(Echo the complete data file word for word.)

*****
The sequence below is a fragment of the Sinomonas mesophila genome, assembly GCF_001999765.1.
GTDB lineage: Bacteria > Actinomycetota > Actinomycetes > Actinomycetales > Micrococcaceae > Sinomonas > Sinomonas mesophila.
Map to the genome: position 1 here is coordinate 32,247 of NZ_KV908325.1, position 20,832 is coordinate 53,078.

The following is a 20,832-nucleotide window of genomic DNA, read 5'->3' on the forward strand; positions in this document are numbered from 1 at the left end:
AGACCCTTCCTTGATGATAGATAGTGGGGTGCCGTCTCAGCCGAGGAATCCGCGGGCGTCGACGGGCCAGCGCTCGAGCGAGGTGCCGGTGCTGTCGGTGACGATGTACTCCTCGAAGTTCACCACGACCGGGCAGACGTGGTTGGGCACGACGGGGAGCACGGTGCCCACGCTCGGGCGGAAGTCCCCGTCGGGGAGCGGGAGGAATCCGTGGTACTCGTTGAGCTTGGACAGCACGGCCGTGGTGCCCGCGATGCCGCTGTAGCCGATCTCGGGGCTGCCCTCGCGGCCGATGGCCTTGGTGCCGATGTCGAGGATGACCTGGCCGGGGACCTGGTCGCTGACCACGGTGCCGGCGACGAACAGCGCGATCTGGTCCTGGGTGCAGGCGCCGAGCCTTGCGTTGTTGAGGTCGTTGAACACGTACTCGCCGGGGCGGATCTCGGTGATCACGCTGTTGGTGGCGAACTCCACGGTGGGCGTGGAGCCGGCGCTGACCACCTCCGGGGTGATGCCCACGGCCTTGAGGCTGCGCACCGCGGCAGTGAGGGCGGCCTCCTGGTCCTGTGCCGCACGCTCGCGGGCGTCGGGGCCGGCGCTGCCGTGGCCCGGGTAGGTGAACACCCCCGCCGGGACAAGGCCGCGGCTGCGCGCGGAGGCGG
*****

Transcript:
The sequence below is a fragment of the Sinomonas mesophila genome, assembly GCF_001999765.1.
GTDB lineage: Bacteria > Actinomycetota > Actinomycetes > Actinomycetales > Micrococcaceae > Sinomonas > Sinomonas mesophila.
Map to the genome: position 1 here is coordinate 32,247 of NZ_KV908325.1, position 20,832 is coordinate 53,078.

The following is a 20,832-nucleotide window of genomic DNA, read 5'->3' on the forward strand; positions in this document are numbered from 1 at the left end:
AGACCCTTCCTTGATGATAGATAGTGGGGTGCCGTCTCAGCCGAGGAATCCGCGGGCGTCGACGGGCCAGCGCTCGAGCGAGGTGCCGGTGCTGTCGGTGACGATGTACTCCTCGAAGTTCACCACGACCGGGCAGACGTGGTTGGGCACGACGGGGAGCACGGTGCCCACGCTCGGGCGGAAGTCCCCGTCGGGGAGCGGGAGGAATCCGTGGTACTCGTTGAGCTTGGACAGCACGGCCGTGGTGCCCGCGATGCCGCTGTAGCCGATCTCGGGGCTGCCCTCGCGGCCGATGGCCTTGGTGCCGATGTCGAGGATGACCTGGCCGGGGACCTGGTCGCTGACCACGGTGCCGGCGACGAACAGCGCGATCTGGTCCTGGGTGCAGGCGCCGAGCCTTGCGTTGTTGAGGTCGTTGAACACGTACTCGCCGGGGCGGATCTCGGTGATCACGCTGTTGGTGGCGAACTCCACGGTGGGCGTGGAGCCGGCGCTGACCACCTCCGGGGTGATGCCCACGGCCTTGAGGCTGCGCACCGCGGCAGTGAGGGCGGCCTCCTGGTCCTGTGCCGCACGCTCGCGGGCGTCGGGGCCGGCGCTGCCGTGGCCCGGGTAGGTGAACACCCCCGCCGGGACAAGGCCGCGGCTGCGCGCGGAGGCGG